obligation to the public, the employee, the organization, and the profession to enforce ethical
decisions and behaviour.
Primary among the ways the construction manager can instill ethical behaviour is to provide a
good example. The engineering manager demonstrates ethical behaviour by maintaining high
personal standards, when interpersonal relationships within the organization are above
reproach, when relations with associates and competitors are conducted in an atmosphere of
respect, recognition, communication and fairness, and when clients are selected because of
their ethics, contracted with on a fair basis, and told the truth about project status and problems
(rather than what they might want to hear).
As a supervisor, the construction manager must be available to discuss matters of ethical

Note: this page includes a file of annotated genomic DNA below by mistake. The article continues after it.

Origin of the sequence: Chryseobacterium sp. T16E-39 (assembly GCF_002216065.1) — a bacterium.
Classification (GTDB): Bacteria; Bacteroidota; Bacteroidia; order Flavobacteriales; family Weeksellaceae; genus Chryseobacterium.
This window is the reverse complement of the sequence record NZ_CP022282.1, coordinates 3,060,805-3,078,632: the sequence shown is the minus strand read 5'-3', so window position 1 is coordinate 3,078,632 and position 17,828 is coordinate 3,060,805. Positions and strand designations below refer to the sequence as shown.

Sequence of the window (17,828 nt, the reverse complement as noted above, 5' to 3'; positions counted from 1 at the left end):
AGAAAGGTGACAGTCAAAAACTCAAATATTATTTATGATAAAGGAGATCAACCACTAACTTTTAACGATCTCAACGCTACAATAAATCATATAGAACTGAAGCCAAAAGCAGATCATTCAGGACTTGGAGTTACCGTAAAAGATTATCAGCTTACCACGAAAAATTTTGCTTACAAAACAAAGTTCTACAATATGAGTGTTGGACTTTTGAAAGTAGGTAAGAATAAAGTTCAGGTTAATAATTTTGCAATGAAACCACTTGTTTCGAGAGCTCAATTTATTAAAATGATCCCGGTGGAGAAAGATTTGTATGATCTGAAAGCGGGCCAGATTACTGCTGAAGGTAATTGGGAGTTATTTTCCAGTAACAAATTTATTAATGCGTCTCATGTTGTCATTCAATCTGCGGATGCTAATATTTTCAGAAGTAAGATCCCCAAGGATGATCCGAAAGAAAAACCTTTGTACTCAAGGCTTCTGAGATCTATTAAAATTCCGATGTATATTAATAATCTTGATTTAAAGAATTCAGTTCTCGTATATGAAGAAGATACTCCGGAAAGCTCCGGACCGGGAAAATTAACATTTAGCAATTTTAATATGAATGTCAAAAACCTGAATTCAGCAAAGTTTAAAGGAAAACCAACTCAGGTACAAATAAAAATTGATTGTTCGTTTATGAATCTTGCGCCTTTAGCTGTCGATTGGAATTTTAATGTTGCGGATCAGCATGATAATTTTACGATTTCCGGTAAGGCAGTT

concern with employees, to assure them that the ethical decision is always the right decision,
and to convey an attitude that assures the employees that the manager can be trusted. Beyond
setting the example, an active involvement with employees assists them in carrying out their
responsibilities.
Finally, the construction manager can provide opportunities for education and information
exchange, by providing access to suitable resource material on engineering ethics and case
studies.
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17.6 Exercises
1 An environmental engineer employed by a state environmental protection division was
directed to prepare a construction permit for a manufacturing facility power plant. The
engineer was told by a superior to move quickly and to ‘avoid any hangups’ on the
technical issues. The engineer believed the plans as presented were inadequate